I didn't know UPSALA (58A: New Jersey college until 1995) - what's the shelf life on marginal colleges? I mean, how much longer will it be legal to clue UPSALA via a defunct college? Anyway, the UPSALA / LUNT (60D: Fontanne's stage partner) area of the puzzle was the only real rough patch for me. I had a weird lot of trouble getting ROTS (71A: Fails to keep). I had RIDS, though I assure you, I didn't like it. I loved the attempt at a fake-out at 54D: Cuban export, where CIGAR would have worked as well as SUGAR (the actual answer). I direct your attention to two answers which seem to be appearing with greater frequency of late (not just in the NYT, necessarily, but in all of puzzledom): GINSU (33D: Supersharp knife) and ERNIE Pyle (47A: War correspondent Pyle). Pyle was killed on an island in the Pacific in 1944 (thus not in the ETO - 6D: Ike's W.W. II arena), so he never got the chance to cover Francis the Talking Mule during the latter's wacky stint in the WACS (8D: 1954 war comedy "Francis Joins the _____").

All you rap-hating suckas have to suck it up today: both NAS (37D: "Illmatic" rapper) and DRE (40A: Dr. _____ formerly of Death Row Records) are both in the grid today - a fine antidote to the pathetic POP STAR that is Britney Spears (46D: Britney Spears, for one).

Other matters:

• 14A: Baseball's Matty or Felipe (Alou) - it was funny to me when recently some solvers claimed never to have heard of these guy. Time was that you couldn't go a week without running into an ALOU. I have a strange affection for this baseball family now.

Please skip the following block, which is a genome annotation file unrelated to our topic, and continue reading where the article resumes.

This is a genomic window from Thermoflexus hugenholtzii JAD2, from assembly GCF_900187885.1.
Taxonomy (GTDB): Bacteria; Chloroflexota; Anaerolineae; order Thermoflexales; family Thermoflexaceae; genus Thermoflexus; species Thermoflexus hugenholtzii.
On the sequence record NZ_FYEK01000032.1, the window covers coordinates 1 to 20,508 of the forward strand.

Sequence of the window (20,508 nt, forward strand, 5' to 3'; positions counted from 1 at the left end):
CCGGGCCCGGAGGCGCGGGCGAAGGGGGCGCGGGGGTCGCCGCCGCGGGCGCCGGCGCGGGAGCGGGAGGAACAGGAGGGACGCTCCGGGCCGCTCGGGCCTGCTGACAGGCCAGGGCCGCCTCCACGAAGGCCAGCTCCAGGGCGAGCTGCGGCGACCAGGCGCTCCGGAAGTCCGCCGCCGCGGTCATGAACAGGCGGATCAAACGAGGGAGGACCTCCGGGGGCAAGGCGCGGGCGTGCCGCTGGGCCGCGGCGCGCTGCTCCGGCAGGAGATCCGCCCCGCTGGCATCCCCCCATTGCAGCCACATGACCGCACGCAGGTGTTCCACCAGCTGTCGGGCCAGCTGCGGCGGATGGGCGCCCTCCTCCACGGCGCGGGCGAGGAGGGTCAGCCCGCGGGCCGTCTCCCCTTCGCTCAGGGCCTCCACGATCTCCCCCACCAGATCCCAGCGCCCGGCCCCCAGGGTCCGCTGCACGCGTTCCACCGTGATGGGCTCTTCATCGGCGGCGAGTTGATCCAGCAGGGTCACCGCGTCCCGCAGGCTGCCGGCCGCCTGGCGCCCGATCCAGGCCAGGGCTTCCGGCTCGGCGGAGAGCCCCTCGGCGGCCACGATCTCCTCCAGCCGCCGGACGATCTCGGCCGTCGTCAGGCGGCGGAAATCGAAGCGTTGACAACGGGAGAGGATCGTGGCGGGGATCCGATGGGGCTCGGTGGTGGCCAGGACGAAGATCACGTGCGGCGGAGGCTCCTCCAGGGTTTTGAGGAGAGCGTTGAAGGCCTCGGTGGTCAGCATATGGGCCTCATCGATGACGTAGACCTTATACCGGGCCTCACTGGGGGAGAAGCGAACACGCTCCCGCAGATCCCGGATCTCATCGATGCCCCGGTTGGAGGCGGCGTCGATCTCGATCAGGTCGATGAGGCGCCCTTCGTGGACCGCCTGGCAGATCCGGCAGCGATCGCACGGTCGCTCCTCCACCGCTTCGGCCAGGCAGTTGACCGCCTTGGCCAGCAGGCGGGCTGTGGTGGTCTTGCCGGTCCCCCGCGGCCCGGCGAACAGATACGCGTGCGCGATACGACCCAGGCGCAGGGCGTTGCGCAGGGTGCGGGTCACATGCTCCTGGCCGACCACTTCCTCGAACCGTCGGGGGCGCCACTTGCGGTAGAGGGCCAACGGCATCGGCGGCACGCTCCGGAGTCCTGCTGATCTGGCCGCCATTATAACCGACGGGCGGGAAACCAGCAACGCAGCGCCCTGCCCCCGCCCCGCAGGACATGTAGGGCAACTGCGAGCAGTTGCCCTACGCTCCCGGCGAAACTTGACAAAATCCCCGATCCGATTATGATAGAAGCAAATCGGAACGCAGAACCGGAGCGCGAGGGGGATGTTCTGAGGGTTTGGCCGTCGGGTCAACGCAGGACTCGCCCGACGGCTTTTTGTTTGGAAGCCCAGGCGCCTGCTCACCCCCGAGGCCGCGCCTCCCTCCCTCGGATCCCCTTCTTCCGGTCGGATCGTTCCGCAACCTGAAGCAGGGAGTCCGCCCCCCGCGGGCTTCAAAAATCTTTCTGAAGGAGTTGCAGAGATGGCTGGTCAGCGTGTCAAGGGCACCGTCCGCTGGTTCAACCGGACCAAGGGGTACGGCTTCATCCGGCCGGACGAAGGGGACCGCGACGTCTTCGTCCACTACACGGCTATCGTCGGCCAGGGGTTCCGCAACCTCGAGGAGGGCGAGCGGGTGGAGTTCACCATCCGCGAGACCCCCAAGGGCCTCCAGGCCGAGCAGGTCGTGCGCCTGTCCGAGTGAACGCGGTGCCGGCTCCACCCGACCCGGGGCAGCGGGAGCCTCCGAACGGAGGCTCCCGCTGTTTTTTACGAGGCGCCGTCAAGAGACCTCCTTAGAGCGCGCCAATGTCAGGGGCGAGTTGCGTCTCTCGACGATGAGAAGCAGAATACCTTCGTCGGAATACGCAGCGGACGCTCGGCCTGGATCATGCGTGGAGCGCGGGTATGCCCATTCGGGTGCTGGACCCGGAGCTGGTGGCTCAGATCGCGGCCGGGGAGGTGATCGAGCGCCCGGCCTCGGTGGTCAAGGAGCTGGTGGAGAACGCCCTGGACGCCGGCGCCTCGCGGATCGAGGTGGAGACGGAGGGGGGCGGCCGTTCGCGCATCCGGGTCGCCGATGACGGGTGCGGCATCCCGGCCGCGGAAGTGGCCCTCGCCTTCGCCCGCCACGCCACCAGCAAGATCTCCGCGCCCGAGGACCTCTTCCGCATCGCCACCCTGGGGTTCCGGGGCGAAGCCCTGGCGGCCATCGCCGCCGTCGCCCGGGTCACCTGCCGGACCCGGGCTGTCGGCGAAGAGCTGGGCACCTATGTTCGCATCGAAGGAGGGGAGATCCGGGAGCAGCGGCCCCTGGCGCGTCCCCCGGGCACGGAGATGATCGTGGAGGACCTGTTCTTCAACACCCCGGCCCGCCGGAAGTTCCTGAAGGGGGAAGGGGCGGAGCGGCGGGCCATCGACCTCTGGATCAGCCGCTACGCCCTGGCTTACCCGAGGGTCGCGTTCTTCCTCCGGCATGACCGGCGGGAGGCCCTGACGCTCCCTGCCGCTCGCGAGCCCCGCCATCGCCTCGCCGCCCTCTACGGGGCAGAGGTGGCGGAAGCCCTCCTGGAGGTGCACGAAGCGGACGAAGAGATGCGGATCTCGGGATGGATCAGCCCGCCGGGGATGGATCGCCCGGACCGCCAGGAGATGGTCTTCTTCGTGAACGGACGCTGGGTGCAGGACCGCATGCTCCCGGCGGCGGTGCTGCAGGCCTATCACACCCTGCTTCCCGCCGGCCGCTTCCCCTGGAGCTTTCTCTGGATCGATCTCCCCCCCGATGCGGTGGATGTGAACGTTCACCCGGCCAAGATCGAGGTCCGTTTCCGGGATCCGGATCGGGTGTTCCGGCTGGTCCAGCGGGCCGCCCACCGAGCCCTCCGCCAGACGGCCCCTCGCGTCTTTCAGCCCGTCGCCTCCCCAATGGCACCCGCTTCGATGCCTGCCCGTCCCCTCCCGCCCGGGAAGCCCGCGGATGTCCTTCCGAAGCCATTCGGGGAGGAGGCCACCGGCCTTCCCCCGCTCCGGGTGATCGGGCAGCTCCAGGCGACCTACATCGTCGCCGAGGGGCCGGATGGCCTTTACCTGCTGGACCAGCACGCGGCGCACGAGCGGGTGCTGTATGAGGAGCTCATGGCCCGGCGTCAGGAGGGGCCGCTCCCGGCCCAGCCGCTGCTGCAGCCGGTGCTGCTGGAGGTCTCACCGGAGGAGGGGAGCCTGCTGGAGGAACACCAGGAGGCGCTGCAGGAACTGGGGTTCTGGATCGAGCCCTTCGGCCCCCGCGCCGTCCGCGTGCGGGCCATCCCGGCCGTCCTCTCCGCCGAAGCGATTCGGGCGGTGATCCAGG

• 16A: Danish-based toy company (Lego) - never think of them as Danish. LEGOs are such a staple of the toy landscape in this country that I never considered that they might not have originated here.
• 21A: Food giant that owns Ball Park Franks and Hillshire Farm (Sara Lee) - weird; SARA LEE was clued via the companies it owned a year or so ago, and I think a retraction had to be issued because there was an error ... perhaps involving Playtex ... mind is fuzzy. Nobody Doesn't Like SARA LEE.
• 50A: Nun, in Nanterre (Soeur) - French for "sister," in case you were wondering. Few French words freak me out more than SOEUR. That vowel combination ...
• 53A: "The Wolf in Sheep's Clothing" author (Aesop) - see ... this makes it sound like he wrote a short story with this title. He wrote fables. I'm always taken aback to see individual fables presented with formal titles like this. Not sure how they were presented when originally published (whenever that was).
• 55A: Takes to the police station (hauls in) - RUNS IN is the phrase I know best.
• 67A: Brooke's longtime rival on "All My Children" (Erica) - the puzzle rarely goes to soaps. ERICA is perhaps the best known soap character in recent American history (since Luke and Laura of 1980 "General Hospital" fame), as Susan Lucci became famous for her streak of not winning an Emmy for playing her (a streak eventually, mercifully, broken).
• 2D: Intestinal parts (ilea) - gross. I always want ILIA (insofar as I "want" anything to do with intestines).
• 13D: Jazzman Allison (Mose) - today's musical interlude.